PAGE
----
The Pew Research Center released some interesting findings regarding the ongoing fight over Darwinism:
Recent public opinion polls indicate that challenges to Darwinian evolution have substantial support among the American people. According to an August 2006 survey by the Pew Research Center’s Forum on Religion & Public Life and the Pew Research Center for the People & the Press, 63 percent of Americans believe that humans and other animals have either always existed in their present form or have evolved over time under the guidance of a supreme being. Only 26 percent say that life evolved solely through processes such as natural selection.
So if evolution is an accepted theory (at least in scientific circles), why does the debate rage on? According to Pew:
The answer lies, in part, in the possible theological implications of evolutionary thinking. For many, the Darwinian view of life — a panorama of brutal struggle and constant change – goes beyond contradicting the biblical creation story and conflicts with the Judeo-Christian concept of an active and loving God who cares for his creation. (See Religious Groups’ Views on Evolution.) In addition, some evolution opponents argue that Darwin’s ideas have proven socially and politically dangerous. In particular, they say, the notion that more resilient animals survive and thrive (“survival of the fittest”) has been used by social thinkers, dictators and others to justify heinous crimes, from forced sterilization to mass genocide.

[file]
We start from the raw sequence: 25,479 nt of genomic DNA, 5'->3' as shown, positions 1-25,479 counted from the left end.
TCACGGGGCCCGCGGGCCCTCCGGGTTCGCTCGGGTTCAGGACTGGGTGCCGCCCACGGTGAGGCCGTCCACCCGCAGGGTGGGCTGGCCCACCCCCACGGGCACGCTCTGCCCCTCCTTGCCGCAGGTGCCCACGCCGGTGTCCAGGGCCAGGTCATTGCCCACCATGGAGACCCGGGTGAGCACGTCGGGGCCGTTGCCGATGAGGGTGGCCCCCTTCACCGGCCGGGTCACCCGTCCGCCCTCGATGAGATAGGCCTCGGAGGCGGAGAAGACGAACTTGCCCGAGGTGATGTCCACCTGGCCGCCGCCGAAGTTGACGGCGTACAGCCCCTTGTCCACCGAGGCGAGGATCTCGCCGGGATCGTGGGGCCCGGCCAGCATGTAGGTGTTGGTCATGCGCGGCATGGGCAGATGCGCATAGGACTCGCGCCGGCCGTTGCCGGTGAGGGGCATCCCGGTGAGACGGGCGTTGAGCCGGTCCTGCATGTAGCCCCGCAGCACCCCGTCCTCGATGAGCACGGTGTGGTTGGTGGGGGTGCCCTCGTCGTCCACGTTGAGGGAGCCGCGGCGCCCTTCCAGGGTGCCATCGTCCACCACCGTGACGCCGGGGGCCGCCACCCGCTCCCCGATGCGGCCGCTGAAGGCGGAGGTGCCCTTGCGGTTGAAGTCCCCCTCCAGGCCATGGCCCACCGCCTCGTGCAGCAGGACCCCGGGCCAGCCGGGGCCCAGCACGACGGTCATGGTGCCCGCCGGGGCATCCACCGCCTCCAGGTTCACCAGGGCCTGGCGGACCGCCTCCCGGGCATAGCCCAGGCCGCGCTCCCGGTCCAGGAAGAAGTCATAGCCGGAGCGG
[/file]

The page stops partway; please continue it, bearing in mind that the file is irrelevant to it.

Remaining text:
But while theologians, historians and others argue over evolution’s broader social impact, the larger and more intense debate still centers on what children in public schools learn about life’s origins and development. Indeed, the teaching of evolution has become a part of the nation’s culture wars, manifest most recently in the 2008 presidential campaign, particularly in the attention paid to Republican vice presidential nominee Sarah Palin’s statements in favor of public schools teaching creation science or intelligent design along with evolution. And while evolution may not attain the same importance as such culture war issues as abortion or same-sex marriage, the topic is likely to have a place in national debates on values for many years to come.